If you are looking to become a Driving Instructor, then Shaun's Driving School in Andover can give you all the training necessary. When you do your training, you are not just buying a training package; you are buying a new career, and a new lifestyle. I believe that your training to become a Driving Instructor should not cost you thousands of £££’s. On a national average, big companies such as BSM, AA etc can charge you £3,000 to £3,500 and sometimes upwards. At ADITC we ensure you get an honest service.


If you are looking into taking up a career as a Driving Instructor. Don’t get ripped off by choosing the wrong Training Provider. So many training companies out there will just take your money off you and then promise you a job with an exaggerated salary, when I know first hand this is not true and they just want to take a franchise fee off you which is approximately £200 per week.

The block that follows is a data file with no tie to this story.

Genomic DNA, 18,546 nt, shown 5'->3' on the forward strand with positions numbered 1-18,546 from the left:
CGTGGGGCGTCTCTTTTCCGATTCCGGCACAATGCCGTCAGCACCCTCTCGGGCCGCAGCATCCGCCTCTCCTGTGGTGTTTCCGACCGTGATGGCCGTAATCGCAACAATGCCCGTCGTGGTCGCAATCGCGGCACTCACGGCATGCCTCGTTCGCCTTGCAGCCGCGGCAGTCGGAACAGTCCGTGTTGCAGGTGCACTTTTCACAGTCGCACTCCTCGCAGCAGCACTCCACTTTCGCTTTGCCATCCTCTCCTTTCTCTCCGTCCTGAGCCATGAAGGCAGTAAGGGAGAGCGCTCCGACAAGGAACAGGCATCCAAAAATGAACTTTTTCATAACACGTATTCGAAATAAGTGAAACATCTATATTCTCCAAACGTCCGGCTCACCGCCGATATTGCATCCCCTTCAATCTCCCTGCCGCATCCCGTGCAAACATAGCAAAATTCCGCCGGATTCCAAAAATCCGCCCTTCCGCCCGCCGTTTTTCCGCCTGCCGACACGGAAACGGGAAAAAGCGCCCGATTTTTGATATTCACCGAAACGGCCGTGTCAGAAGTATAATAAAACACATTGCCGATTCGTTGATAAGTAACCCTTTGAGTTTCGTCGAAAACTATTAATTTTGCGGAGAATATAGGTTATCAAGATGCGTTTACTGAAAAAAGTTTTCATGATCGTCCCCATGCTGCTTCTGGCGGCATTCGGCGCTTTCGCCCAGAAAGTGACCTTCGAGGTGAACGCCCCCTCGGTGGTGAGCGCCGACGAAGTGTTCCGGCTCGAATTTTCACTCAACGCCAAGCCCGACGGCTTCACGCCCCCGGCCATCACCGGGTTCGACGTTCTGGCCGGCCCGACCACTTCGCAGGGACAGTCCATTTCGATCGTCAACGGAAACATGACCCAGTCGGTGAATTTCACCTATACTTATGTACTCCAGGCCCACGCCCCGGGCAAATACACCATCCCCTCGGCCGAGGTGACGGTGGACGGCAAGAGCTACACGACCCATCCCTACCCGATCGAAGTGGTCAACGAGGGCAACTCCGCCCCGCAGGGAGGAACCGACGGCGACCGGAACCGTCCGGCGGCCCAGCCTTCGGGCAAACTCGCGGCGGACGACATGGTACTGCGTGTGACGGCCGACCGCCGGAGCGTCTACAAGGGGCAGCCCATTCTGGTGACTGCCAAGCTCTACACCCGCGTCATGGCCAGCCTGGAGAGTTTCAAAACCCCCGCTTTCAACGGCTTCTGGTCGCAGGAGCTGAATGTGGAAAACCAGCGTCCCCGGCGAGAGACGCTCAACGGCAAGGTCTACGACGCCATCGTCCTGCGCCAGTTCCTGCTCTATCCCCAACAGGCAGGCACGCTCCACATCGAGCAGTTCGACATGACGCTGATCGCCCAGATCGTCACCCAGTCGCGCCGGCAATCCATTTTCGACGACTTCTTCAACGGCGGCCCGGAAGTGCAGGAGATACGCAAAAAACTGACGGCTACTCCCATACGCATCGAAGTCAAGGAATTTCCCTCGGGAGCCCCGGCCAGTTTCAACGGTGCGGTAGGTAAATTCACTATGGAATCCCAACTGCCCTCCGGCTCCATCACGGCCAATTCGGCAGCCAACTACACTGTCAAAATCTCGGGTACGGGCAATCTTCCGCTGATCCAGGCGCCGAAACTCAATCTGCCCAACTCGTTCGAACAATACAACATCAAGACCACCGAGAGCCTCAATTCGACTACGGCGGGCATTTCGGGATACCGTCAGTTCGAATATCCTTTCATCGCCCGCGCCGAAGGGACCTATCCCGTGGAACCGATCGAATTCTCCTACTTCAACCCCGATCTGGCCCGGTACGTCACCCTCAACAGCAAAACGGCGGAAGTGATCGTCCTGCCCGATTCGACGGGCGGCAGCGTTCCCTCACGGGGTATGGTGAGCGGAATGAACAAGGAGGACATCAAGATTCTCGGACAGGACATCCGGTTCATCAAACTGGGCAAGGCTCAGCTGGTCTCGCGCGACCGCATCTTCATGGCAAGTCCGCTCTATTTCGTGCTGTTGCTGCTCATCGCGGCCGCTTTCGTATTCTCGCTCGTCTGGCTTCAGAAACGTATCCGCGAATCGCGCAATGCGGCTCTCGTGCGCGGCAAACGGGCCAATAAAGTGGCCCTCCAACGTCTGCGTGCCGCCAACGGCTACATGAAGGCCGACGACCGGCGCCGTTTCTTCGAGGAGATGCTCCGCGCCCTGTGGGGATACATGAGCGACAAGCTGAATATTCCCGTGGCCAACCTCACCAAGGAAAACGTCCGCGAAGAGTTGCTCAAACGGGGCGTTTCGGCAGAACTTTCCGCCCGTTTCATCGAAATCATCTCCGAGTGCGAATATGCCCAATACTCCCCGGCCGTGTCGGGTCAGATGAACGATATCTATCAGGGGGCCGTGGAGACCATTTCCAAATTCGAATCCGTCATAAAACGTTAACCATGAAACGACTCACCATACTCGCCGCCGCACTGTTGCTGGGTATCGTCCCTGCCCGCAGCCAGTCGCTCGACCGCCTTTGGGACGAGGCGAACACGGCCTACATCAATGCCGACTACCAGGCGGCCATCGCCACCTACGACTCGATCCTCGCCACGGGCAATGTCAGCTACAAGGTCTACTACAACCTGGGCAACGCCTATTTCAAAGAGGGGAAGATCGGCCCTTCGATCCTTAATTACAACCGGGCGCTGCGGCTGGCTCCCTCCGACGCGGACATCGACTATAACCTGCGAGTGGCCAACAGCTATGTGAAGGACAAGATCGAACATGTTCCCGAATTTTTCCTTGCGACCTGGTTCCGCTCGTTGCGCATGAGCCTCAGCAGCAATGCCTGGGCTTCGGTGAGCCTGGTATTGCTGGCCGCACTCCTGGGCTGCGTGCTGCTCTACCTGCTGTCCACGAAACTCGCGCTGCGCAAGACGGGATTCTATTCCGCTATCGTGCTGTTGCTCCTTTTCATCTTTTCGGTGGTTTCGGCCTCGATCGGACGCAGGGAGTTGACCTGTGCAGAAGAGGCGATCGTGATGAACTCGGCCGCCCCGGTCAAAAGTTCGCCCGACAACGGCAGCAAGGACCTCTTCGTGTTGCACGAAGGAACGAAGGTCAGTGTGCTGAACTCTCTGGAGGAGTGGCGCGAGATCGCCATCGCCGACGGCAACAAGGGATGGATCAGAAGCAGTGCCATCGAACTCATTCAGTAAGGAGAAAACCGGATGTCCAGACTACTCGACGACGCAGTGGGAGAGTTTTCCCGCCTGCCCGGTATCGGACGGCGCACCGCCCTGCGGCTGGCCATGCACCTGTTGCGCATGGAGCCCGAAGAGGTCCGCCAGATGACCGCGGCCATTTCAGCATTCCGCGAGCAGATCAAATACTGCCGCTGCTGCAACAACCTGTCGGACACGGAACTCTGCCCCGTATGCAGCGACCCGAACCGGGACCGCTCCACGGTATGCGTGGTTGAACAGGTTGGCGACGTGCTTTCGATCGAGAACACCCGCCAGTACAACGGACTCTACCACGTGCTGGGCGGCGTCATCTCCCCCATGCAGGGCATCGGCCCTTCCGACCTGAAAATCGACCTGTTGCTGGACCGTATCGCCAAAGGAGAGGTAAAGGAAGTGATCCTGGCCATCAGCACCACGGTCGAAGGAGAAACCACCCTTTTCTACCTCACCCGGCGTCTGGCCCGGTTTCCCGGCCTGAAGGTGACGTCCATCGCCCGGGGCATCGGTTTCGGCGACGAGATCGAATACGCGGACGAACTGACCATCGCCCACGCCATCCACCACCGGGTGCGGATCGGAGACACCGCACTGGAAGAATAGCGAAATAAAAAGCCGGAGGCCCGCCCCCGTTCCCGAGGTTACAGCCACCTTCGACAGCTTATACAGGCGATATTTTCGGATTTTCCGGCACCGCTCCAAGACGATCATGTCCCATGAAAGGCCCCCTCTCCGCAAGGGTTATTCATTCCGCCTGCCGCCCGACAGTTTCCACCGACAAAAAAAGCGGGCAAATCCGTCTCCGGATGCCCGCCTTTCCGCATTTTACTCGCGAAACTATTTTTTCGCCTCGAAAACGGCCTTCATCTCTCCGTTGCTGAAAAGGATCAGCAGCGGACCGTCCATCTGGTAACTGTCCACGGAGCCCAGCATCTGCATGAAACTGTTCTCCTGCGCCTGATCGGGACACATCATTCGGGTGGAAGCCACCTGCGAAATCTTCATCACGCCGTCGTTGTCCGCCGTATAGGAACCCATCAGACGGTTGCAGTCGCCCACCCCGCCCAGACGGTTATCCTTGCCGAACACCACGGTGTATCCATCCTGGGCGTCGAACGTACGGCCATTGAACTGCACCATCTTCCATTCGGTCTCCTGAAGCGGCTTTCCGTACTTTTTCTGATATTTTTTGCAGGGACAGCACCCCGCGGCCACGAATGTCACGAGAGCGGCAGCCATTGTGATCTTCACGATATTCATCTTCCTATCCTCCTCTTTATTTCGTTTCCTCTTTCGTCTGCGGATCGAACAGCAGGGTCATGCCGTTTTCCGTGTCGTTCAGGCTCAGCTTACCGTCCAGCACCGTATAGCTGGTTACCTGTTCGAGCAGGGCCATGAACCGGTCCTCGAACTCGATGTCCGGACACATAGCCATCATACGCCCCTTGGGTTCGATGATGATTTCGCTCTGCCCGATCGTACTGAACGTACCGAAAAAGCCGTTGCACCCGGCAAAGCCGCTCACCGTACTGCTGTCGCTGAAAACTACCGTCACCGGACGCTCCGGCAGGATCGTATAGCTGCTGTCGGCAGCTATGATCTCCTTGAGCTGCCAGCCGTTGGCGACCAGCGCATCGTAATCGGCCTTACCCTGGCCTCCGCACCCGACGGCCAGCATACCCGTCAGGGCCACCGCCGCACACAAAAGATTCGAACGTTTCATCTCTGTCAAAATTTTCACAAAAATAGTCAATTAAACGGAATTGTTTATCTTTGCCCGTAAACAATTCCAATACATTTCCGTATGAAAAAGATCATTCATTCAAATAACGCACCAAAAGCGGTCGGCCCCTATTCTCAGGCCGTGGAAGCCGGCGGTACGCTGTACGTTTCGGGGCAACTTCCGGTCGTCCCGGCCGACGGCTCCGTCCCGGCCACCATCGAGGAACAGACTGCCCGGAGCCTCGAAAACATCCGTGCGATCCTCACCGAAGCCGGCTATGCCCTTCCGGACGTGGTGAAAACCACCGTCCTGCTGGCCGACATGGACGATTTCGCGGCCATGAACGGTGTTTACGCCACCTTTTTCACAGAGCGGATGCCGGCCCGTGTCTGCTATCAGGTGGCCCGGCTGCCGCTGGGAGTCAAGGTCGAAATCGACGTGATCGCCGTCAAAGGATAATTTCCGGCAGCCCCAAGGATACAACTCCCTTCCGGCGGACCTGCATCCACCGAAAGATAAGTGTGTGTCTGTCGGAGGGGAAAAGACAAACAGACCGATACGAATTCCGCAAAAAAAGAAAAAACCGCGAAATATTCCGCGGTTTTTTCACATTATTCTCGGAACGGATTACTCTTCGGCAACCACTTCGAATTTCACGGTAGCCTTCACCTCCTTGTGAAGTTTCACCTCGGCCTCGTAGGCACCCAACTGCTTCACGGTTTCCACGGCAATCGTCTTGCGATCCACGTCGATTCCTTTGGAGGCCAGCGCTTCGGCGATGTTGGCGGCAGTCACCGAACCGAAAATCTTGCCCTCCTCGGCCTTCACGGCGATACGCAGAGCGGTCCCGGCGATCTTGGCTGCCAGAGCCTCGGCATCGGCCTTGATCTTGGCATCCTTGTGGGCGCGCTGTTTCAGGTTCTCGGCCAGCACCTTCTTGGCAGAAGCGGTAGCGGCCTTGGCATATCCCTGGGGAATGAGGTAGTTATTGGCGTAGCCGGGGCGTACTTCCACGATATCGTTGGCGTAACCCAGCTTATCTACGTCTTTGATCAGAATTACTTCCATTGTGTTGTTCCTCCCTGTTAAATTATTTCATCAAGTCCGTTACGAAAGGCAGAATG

I believe you should pay just for the training and support you get and not the overheads for a big company such as their office rent, accountancy teams, company cars, sales & marketing teams, Directors bonuses etc etc. Also, why pay into a franchise when that £840 per month can go into your own bank account. Why not reach for the stars and set yourself up with your own business. I will train you how and show you how to do this.


By paying less does not necessarily mean you’re getting less, that’s why my prices for my training are very competitive and work either on a “Pay as You Go” basis or a “Pre-set Price” training package option. Whichever course package you choose you will get more than the right amount of training tailored to your needs and I will teach you the skills that will place you amongst the top 5% of drivers in the country and also be a successful Driving Instructor. My courses also include a one day business start-up training workshop so you will have all the tools and information necessary to start your own business if you want to and to be a success.